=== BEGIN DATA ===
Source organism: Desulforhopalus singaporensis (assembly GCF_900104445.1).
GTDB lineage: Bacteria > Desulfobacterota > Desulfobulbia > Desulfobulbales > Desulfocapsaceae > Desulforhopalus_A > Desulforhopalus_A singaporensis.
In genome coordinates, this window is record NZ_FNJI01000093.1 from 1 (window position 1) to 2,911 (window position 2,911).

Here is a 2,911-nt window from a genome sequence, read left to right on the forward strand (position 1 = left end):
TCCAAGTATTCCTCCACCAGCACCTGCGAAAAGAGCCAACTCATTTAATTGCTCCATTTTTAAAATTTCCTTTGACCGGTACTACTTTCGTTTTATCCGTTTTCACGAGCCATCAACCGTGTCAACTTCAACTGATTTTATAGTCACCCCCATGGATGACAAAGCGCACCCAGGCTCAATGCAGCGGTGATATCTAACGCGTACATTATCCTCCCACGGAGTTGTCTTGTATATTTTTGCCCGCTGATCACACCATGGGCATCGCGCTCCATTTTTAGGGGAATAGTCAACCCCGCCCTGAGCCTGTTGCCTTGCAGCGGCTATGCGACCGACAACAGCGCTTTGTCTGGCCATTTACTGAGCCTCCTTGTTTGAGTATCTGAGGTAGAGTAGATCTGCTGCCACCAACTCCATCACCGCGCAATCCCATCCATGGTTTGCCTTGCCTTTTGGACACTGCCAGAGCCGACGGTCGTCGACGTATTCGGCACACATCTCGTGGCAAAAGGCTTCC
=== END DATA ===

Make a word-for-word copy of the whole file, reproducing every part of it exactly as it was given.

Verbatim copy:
Source organism: Desulforhopalus singaporensis (assembly GCF_900104445.1).
GTDB lineage: Bacteria > Desulfobacterota > Desulfobulbia > Desulfobulbales > Desulfocapsaceae > Desulforhopalus_A > Desulforhopalus_A singaporensis.
In genome coordinates, this window is record NZ_FNJI01000093.1 from 1 (window position 1) to 2,911 (window position 2,911).

Here is a 2,911-nt window from a genome sequence, read left to right on the forward strand (position 1 = left end):
TCCAAGTATTCCTCCACCAGCACCTGCGAAAAGAGCCAACTCATTTAATTGCTCCATTTTTAAAATTTCCTTTGACCGGTACTACTTTCGTTTTATCCGTTTTCACGAGCCATCAACCGTGTCAACTTCAACTGATTTTATAGTCACCCCCATGGATGACAAAGCGCACCCAGGCTCAATGCAGCGGTGATATCTAACGCGTACATTATCCTCCCACGGAGTTGTCTTGTATATTTTTGCCCGCTGATCACACCATGGGCATCGCGCTCCATTTTTAGGGGAATAGTCAACCCCGCCCTGAGCCTGTTGCCTTGCAGCGGCTATGCGACCGACAACAGCGCTTTGTCTGGCCATTTACTGAGCCTCCTTGTTTGAGTATCTGAGGTAGAGTAGATCTGCTGCCACCAACTCCATCACCGCGCAATCCCATCCATGGTTTGCCTTGCCTTTTGGACACTGCCAGAGCCGACGGTCGTCGACGTATTCGGCACACATCTCGTGGCAAAAGGCTTCC